For most of our state's history, Michigan barns primarily have hosted horses munching hay or farmers milking cows. Today, however, they can also house all sorts of events, from weddings to team-building corporate retreats.
To plan a barn event, there’s no need to grab your overalls and pitchfork. Today’s barns have all of the amenities you’d expect to find in many banquet halls, along with charming historical touches.
At the 10-acre Cobblestone Farms, in Kingsley, planners can book the 2,400-square-foot, western-themed barn that also boasts a 3,000-square-foot wraparound porch and deck.
Inside the barn are the OK Corral, a space for a disc jockey or band; the Saloon, for serving drinks; the Country Store, a snacks station; the Sheriff’s Office and Jail, a game room with a flat-screen television and bumper pool; the Bank, for taking photos; and the Hotel, with single-sex bathrooms. A large tent accommodates diners. Outdoors, Cobblestone guests can stroll the grounds and enjoy horseshoes, cornhole boards, ladder ball, a giant Jenga game and two fire pits.
Planned for Cobblestone is a second barn, slated to be completed in May 2017. Unlike the old barn, the new one will have a heating and cooling system that will let proprietors Bill and Toni Sweet book events year-round. “The old barn is kind of what I would consider a party barn,” says Bill Sweet. “The new barn’s still going to be a rustic, country barn, but it’s going to be a banquet hall on steroids.”
The Sweets also plan to convert the property’s 100-year-old farmhouse, and provide overnight accommodations to brides. A previous owner completely replaced the house’s plumbing, electrical system and windows. “It will be kind of like renting a house for the weekend,” Sweet says.
If planners want an even wider vista than Cobblestone’s 10 acres, they can head north to the Cathedral Barn at Historic Barns Park. The park covers a 56-acre corner of Traverse City’s Grand Traverse Commons, the site of a former state psychiatric hospital that’s been turned into a living, dining and commercial hot spot, but that also has hiking trails, rolling meadows, forest and a botanic garden. The garden is planted with shrubs, perennials, trees and bulbs, bringing to life a landscape plan by internationally known designer Warren Byrd.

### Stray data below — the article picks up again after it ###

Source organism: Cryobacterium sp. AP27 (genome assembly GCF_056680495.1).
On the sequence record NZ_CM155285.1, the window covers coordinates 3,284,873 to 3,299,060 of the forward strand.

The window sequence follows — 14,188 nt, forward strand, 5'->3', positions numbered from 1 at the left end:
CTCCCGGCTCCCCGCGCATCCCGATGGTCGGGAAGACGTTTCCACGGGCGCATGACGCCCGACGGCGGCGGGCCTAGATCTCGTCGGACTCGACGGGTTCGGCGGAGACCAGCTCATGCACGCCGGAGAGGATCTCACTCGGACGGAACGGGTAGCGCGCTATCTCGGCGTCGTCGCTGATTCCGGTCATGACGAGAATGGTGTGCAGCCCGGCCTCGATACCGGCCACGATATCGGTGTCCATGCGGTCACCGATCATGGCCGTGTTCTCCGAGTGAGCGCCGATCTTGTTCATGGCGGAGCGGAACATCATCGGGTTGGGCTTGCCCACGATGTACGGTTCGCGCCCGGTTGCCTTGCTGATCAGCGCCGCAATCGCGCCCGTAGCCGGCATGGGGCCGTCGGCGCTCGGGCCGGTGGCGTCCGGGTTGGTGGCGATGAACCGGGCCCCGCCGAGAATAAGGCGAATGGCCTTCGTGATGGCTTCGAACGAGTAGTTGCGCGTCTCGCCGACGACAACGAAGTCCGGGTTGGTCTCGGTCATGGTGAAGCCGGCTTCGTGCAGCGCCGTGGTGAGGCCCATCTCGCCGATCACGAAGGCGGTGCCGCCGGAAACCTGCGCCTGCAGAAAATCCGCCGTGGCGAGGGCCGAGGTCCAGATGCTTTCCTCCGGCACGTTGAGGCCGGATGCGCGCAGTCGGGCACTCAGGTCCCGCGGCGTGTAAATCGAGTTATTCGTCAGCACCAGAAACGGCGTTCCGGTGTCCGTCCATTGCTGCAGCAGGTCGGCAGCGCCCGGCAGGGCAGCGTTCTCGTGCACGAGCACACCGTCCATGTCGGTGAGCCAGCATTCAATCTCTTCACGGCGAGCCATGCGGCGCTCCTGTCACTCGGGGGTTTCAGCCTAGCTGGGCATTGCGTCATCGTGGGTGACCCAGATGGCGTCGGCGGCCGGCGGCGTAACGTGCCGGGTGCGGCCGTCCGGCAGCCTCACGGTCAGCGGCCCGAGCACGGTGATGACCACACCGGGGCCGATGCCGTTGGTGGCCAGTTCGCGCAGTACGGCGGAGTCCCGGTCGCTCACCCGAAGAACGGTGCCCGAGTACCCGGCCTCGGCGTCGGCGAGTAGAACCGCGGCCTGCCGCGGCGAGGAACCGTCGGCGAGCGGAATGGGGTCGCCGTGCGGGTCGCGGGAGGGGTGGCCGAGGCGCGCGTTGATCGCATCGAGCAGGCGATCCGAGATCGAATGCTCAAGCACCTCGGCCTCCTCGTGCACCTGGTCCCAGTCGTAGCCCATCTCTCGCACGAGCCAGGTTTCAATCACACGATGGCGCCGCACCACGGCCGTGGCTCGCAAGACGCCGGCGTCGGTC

The Cathedral is 3,535 square feet, with a geothermal heating and cooling system to accommodate year-round rentals, and also includes restrooms and a kitchen.
The kitchen isn’t available for cooking, says Allison Beers, owner of Events North, an event planning firm in Traverse City. Beers is managing the Cathedral Barn until a permanent manager is identified. “But caterers have brought a grill and grilled on-site,” she says. Events can spill over to the botanic garden, where guests can mingle and sip cocktails before having dinner inside. The indoor accommodations can host a sit-down dinner for 200, or a reception for 399, the legal occupancy limit. A flat lawn adjacent to the barn is large enough for planners to rent a tent to expand the covered area.
All music inside the barn must end at 11 p.m.; the curfew for outdoor entertainment is an hour earlier.
The Traverse City area has a great need for spaces that can hold more than 200 people, says Beers, a factor that’s contributed to the barn’s success with bookings. “Without even telling people we’re open, we’re almost booked for the summer,” she says. “I can’t believe it.”
Apparently the Benton Harbor-St. Joseph area has a need for venues too, considering Amy and Kirby Briske operate three bookable spaces there—two of them barns. In addition to their newly opened Sundance Studios, a 4,000-square-foot venue for 175 guests in downtown Millburg, the Briskes operate the Blue Dress and Mill Creek barns. Each building has a 250-guest capacity, and the couple supplies event “hardware” such as an outdoor fire pit, tables, a podium, twinkle lights and more.
Mill Creek, in Watervliet, has two rooms in a “T” formation, and sits on 17 isolated and attractive acres. “The grounds are developed with a lot of rock wall gardens, so it’s very pretty,” says Kirby Briske, who notes that he can supply vendor lists for each venue.
Blue Dress, in Benton Harbor, features two outdoor decks and sits on 6 acres of a former dairy farm operated by the House of David religious sect.
Why is it called the Blue Dress?
“My wife has various stories,” Briske says, “but I think the real story is ... we put up pictures on the walls and 99 percent of them had blue dresses.”